2 in 2,586: Gita and Priya Multani

Through their research, Gita and Priya Multani (12) have developed a capture mechanism that aids in the early detection of ovarian cancer. The mechanism works by identifying a specific protein released in the early stages of ovarian cancer from patient blood samples. Although the project is still in its experimental phase, any form of early detection in ovarian cancer research would be a medical breakthrough as there is no existing early detection method. While the twins are probably not the first sisters to collaborate on important research, what makes them remarkable is the Multani twins are only high school seniors.

“If the protein is present, then you can guarantee or highly guarantee that they have ovarian cancer, and if it’s not then the patient is cancer-free,” Priya said.

The two have been recognized for their accomplishments locally and nationally. The Multanis recently returned from an Ovarian Cancer Conference in Seattle, where they presented a poster on their research and had attended presentations by prominent medical researchers. The twins plan to attend conferences similar to the Seattle meeting, potentially including a large cancer conference in April 2017 that they would attend with their father. 

Gita and Priya were the guests of honor at the first ovarian cancer walk in San Diego on Sept. 18, were featured on San Diego CW 6 news in June, and have been invited by the Minnesota Ovarian Cancer Alliance to attend their 2017 gala.

The research has always been personal; Gita was diagnosed with ovarian cancer in the second semester of their freshman year. After going in for a surgery to remove a presumably benign cyst, both her doctors and her family were “shocked “to find that the cyst was partly malignant.

“For the first two years, I didn’t tell anyone [about my cancer] except my two close friends and my family,” Gita said. “It was definitely nerve-racking to think about how people would respond, [but everything turned out well].”

The twins have always had an interest in cancer research, even prior to Gita’s diagnosis; their father is a medical oncologist. Gita’s diagnosis only helped reinforce and narrow their interest in the topic.

“We started [research] after I was in remission. We always knew we wanted to do research, but we didn’t know in what particular field or what project we wanted to pursue until after and then that just kind of jump started everything,” Gita said.

Initially, Priya and Gita had difficulty finding a lab that would accept them, sending more than 50 proposals to universities in and out of California. After receiving about 10 responses, they chose to conduct their research at University of California, San Diego under the mentorship of bioengineering and mechanical engineering professor Ratneshwar Lal, primarily due to its convenient location.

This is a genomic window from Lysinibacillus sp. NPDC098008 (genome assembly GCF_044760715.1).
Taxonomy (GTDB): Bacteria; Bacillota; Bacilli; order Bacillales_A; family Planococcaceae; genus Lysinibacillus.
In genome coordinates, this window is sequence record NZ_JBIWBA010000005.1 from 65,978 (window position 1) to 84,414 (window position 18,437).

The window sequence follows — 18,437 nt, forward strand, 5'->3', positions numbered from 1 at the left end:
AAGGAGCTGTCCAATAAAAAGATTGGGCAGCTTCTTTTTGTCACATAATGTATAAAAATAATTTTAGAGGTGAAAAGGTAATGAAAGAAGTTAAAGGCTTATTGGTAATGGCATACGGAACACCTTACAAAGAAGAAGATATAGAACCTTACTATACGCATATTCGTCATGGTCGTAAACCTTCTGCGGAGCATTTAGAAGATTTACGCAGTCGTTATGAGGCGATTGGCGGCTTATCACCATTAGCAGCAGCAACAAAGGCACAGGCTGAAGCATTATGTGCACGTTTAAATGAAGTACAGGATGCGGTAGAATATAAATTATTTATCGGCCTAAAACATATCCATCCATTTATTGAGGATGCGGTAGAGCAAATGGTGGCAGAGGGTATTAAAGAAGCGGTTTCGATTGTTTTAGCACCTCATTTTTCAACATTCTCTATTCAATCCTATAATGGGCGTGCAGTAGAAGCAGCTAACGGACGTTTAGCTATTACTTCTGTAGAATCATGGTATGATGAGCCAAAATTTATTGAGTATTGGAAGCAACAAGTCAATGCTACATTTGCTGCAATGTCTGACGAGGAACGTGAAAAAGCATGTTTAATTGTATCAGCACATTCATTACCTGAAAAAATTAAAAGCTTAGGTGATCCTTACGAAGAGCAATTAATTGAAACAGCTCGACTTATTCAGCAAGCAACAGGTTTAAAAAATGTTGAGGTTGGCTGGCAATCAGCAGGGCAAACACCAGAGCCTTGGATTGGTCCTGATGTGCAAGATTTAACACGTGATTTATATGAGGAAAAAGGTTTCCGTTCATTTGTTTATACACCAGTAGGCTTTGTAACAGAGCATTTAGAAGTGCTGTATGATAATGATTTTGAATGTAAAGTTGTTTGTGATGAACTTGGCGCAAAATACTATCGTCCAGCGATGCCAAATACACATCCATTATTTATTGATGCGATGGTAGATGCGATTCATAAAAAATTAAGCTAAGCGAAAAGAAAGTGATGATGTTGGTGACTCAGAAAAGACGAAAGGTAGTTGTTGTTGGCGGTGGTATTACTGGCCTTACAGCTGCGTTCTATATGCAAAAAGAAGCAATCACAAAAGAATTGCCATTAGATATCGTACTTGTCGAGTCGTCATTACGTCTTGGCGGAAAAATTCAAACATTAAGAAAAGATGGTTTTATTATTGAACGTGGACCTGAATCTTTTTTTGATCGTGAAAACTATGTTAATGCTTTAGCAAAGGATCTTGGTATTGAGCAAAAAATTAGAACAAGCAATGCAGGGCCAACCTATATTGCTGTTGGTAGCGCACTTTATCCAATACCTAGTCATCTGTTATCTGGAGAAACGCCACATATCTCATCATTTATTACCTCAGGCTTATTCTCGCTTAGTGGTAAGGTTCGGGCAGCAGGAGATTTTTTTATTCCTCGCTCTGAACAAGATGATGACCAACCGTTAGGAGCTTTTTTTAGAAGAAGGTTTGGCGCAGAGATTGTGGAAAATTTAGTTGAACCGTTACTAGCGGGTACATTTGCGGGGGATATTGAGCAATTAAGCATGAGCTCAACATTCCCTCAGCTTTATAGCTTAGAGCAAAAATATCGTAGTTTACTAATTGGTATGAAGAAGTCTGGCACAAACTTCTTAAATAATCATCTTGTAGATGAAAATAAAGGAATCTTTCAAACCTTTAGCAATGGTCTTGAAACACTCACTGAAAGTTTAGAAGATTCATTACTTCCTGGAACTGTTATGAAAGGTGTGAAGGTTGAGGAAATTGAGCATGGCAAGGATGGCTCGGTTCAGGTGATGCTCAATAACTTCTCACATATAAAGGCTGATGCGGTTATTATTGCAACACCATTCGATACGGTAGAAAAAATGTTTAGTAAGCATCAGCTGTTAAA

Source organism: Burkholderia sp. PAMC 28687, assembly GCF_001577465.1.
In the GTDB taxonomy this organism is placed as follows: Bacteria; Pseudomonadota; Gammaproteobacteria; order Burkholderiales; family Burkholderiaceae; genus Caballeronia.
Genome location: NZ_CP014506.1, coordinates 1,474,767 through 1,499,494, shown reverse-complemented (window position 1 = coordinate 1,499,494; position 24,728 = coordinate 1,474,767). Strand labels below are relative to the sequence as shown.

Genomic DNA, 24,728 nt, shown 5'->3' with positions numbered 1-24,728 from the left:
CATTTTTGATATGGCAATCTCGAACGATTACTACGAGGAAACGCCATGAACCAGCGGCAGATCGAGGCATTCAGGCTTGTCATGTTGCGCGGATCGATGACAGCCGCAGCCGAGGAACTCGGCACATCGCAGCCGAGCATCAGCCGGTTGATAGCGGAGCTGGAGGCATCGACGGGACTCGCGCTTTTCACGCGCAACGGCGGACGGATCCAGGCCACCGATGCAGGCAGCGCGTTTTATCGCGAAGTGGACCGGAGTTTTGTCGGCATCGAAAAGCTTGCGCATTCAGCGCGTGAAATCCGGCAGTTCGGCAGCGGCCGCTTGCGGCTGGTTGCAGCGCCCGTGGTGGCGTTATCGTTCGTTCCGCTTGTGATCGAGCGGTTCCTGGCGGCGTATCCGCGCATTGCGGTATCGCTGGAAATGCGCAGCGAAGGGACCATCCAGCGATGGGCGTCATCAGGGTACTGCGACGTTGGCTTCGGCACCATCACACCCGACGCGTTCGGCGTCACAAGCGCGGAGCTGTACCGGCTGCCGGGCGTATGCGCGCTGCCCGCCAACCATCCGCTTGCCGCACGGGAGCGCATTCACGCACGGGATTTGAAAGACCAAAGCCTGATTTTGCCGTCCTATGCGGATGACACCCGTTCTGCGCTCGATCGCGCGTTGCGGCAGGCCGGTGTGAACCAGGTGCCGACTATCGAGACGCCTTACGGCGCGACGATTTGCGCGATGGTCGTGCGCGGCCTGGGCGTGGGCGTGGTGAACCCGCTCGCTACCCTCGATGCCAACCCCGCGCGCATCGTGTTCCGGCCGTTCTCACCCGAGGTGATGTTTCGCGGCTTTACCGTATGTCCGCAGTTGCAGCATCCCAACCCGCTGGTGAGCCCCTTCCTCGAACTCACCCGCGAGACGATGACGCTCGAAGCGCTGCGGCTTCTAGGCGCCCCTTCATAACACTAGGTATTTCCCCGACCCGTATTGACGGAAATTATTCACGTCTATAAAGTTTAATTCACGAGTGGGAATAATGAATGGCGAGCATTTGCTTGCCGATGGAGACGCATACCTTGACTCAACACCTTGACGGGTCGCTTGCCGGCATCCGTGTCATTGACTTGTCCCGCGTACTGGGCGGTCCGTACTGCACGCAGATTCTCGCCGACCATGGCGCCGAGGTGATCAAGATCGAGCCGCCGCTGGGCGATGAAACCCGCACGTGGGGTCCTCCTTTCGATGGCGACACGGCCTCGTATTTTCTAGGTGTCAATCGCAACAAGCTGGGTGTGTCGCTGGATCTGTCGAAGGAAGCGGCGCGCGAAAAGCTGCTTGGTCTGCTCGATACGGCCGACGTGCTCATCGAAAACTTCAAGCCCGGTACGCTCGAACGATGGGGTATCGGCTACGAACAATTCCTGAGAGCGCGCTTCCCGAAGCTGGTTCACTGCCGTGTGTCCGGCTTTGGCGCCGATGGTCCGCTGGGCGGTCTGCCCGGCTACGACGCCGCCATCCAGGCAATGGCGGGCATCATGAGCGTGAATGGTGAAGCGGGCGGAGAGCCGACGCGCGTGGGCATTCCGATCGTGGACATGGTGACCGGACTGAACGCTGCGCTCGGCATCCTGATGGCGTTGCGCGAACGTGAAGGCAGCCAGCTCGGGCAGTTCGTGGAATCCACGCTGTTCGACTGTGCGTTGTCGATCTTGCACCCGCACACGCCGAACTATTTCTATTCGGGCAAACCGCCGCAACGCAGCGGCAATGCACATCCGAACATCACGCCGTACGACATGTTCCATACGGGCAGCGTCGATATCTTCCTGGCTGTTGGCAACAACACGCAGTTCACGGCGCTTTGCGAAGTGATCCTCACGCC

“In high school, you learn things and you ask things but there is already an answer,” Priya said. “Research is very collaborative and there’s a good support system… one [piece] of the advice that [Professor Lal] gives us is to do research you have to think like a Ph.D. student.”

Lal works with other high school students frequently and designs his projects specifically with them and their interests in mind.
“[Our] initial proposal was broad. It involved detecting ovarian cancer early using a biomarker. The idea became more developed as we read papers and talked with Professor Lal,” Gita said.

Lal stated that he values research and even “encourages every student to have their own projects.

“[Research] is very accessible for high school students, you can do it,” Priya said. “Even though you have a young mind, you’re capable of a lot. You can do research; it’s not like some big thing that’s so far away you need college and graduate degrees to do it. You can do it right now if you put your mind to it.”

When they are not at school or at the lab, the twins spend their time teaching senior citizens how to use laptops and other electronics and also plan to return to the TPHS track and field team again this year, after skipping participation in their junior year.

The research has proven to be difficult thus far, but the twins have already achieved success and are already looking to what the future holds for them.

“We’re hoping to go to the same college, but that all depends on where we get in,” Gita said. “We’re hoping that most people won’t split us up just because everything we do is mostly together.”

Priya and Gita plan to continue their research together at a four-year university as bioengineering majors when they leave TPHS. They are currently considering schools that “offer a lot of research programs.”

“I have no doubt [that the twins will succeed in the future]. They are most dedicated, they are most driven, and they are smart. These are the three things you need,” Lal said.